Tuesday, November 22, 2011

The Fictional Hymen

I've been reading a lot of historical romances over the last six months. At the risk of being ostracized by non-romance reading higher literary connoisseurs, I have to say: I love, love, love me some big brawny Scots in kilts.

There is one similarity, however, in nearly every single one of the historical romances I've read that drives me crazy, The Fictional Hymen. Or, rather, the breaking of said hymen.

Why is it, in historical fiction, losing one's virginity is so painful and terrible it always reads like the heroine is having an appendectomy sans sedation?

Okay, so the hero's wang is always of fictional proportions but still, why is it always the most painful thing in the entire world? I remember my first time clearly. Disappointing, uncomfortable, embarrassing maybe, but not the end of the freaking world. Of course, "he" was no where near "fictional proportions", still, I don't buy the scene where the heroine describes losing her virginity as being "ripped in half". WTH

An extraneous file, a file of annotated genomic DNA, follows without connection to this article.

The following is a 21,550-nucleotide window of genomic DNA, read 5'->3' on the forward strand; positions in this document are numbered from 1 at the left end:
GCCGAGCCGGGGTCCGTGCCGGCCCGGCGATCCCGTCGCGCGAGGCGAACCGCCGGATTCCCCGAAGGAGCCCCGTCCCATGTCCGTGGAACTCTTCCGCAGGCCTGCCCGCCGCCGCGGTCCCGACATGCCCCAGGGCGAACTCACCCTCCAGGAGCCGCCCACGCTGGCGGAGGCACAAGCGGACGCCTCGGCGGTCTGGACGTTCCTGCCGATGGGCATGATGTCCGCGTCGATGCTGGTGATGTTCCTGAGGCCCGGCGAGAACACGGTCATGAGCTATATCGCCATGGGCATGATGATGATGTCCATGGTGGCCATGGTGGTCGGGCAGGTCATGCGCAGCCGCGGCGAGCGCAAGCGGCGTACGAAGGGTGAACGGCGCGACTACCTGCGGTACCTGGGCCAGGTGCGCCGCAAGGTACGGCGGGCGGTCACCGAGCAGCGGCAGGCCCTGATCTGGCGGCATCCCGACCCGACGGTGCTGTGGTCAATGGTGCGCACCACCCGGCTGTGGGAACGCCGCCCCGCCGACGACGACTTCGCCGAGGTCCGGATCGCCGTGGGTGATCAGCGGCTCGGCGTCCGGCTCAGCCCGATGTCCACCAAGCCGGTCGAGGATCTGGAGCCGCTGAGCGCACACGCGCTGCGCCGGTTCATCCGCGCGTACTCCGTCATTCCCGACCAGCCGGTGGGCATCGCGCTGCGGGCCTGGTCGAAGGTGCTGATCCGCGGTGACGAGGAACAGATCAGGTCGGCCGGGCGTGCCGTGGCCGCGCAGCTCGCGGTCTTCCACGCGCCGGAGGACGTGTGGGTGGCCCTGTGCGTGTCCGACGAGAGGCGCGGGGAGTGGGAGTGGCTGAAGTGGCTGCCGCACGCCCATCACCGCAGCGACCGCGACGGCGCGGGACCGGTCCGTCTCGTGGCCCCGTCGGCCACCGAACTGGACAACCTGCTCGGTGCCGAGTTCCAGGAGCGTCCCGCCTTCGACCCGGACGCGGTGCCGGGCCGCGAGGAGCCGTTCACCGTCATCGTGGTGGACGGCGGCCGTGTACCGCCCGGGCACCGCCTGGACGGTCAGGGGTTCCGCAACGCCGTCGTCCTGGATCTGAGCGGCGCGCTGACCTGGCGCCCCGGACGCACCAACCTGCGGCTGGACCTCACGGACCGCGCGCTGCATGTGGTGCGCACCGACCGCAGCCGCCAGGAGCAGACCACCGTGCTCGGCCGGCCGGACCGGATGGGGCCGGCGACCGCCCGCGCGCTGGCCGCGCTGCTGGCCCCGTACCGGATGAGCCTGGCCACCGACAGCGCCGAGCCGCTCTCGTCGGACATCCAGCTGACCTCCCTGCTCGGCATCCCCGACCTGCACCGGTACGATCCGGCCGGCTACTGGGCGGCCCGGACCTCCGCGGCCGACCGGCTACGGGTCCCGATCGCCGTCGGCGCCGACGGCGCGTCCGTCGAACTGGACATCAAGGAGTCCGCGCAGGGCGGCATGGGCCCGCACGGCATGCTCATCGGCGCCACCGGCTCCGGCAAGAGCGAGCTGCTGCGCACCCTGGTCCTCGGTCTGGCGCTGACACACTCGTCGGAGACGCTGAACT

Now, like I said, I still love historical romances. I'm just wondering what the deal is with this theme? I understand the nuances of the times may have left the woman with little to no knowledge of sex prior to marriage but I'm wondering how that translates to being "ripped in half" while losing one's virginity.

In none of the contemporary romances I've read have the heroines felt this way while losing their virginity. In contemporary romance, the heroine usually feels a twinge, a short spike of pain maybe, then she realizes she's having sex for the first time with a man who's cut like a Greek statue and she stops worrying about her stupid hymen.

I'm thinking maybe I'll make my daughter read only historical romances as a teen--and only to the first sexual encounter--so she'll never want to have sex. Hahaha On her 18th birthday, I'll gift her the last half of all those novels.